Wednesday, September 22News That Matters

Biden’s Plan: President to Propose $6 Trillion Budget to Boost Middle Class, Infrastructure

If Mr. Biden’s plans were enacted, the government would spend what amounts to nearly a quarter of the nation’s total economic output every year over the course of the next decade. It would collect tax revenues equal to just under one fifth of the total economy.

In each year of Mr. Biden’s budget, the government would spend more as a share of the economy than all but two years since World War II: 2020 and 2021, which were marked by trillions of dollars in federal spending to help people and businesses endure the pandemic-induced recession. By 2028, when Mr. Biden could be finishing a second term in office, the government would be collecting more tax revenue as a share of the economy than almost any point in the last century; the only other comparable period was the end of President Bill Clinton’s second term, when the economy was roaring and the budget was in surplus.

The documents suggest Mr. Biden will not use his budget to propose major additional policies or flesh out plans that the administration has thus far declined to detail. For example, Mr. Biden pledged to overhaul and upgrade the nation’s unemployment insurance system as part of the American Families Plan, but such efforts are not included in his budget.

Administration officials have said the budget reflects the policies Mr. Biden has pushed Congress to enact this year and does not rule out future initiatives that are not included in this plan.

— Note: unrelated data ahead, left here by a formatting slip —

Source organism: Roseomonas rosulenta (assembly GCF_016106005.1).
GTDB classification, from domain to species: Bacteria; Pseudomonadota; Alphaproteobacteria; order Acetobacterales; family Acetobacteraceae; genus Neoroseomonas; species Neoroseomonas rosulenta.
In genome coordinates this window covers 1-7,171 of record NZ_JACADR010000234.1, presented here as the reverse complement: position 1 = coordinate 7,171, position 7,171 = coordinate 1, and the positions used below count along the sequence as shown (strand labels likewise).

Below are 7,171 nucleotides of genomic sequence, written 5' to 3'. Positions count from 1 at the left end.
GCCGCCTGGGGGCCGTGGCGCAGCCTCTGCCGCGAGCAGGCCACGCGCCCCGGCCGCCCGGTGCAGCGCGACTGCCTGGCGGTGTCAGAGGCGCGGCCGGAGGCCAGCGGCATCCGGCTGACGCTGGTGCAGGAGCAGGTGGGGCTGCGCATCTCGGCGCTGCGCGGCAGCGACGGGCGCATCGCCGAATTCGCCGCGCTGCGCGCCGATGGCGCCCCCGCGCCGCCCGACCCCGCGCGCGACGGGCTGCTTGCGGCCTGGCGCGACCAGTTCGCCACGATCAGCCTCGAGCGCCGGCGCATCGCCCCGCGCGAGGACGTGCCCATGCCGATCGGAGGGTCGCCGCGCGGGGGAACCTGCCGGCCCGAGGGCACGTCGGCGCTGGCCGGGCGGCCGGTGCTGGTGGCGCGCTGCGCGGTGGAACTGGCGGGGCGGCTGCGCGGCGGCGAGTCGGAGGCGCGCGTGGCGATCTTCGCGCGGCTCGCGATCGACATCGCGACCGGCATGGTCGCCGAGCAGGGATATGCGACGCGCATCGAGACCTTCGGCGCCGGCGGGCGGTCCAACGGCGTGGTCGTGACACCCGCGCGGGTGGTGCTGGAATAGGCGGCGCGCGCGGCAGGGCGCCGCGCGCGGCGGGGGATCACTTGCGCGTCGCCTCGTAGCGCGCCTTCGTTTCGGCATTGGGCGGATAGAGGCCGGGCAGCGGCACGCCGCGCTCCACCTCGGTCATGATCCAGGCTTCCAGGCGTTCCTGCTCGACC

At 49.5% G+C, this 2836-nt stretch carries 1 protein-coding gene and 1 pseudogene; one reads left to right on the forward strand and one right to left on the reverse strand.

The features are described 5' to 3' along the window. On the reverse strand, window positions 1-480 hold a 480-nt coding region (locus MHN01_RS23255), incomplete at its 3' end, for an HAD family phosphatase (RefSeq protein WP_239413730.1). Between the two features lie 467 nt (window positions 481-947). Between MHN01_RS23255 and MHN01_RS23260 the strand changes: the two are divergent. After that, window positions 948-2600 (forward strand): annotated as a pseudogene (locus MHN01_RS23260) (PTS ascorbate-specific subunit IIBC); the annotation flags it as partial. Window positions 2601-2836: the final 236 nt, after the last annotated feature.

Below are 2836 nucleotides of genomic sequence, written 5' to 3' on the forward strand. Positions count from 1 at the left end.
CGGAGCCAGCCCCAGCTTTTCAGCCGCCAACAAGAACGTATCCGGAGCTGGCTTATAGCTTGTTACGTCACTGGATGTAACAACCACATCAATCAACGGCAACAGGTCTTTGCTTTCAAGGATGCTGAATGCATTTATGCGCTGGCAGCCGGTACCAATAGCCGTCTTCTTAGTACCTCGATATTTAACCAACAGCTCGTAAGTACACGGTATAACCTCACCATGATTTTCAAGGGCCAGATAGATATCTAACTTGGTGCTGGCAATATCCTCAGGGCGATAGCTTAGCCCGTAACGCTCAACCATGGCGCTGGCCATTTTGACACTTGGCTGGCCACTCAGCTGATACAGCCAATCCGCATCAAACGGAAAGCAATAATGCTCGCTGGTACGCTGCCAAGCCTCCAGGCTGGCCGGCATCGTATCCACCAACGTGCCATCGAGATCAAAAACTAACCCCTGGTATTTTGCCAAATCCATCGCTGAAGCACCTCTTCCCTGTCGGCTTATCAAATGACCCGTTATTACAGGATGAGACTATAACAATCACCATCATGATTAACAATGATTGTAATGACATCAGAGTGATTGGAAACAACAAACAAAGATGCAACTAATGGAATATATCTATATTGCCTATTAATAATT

Mr. Biden’s spending requests also do not include money for a so-called public option for health care, which would allow Americans to choose to enroll in a public health insurance plan like Medicare instead of a private plan. But Mr. Biden will call on Congress to create such a public option as part of his budget proposal, a document obtained by The Times shows.

Mr. Biden will also express support for Congress allowing Americans as young as 60 years old to enroll in Medicare, and for efforts in Congress to reduce federal spending on prescription drugs, including allowing Medicare to negotiate prices with pharmaceutical companies, the document shows. It supports an expansion of Medicare to cover dental, vision and hearing services. Those efforts have been a top priority for Senator Bernie Sanders, independent of Vermont, who is the chairman of the budget committee. They are presented as goals in the budget but are not included in the proposed spending.

A spokesman for the White House budget office declined to comment on Thursday.

Administration officials are set to detail the full budget, which will span hundreds of pages, on Friday in Washington. On Thursday, Mr. Biden is scheduled to deliver an address on the economy in Cleveland.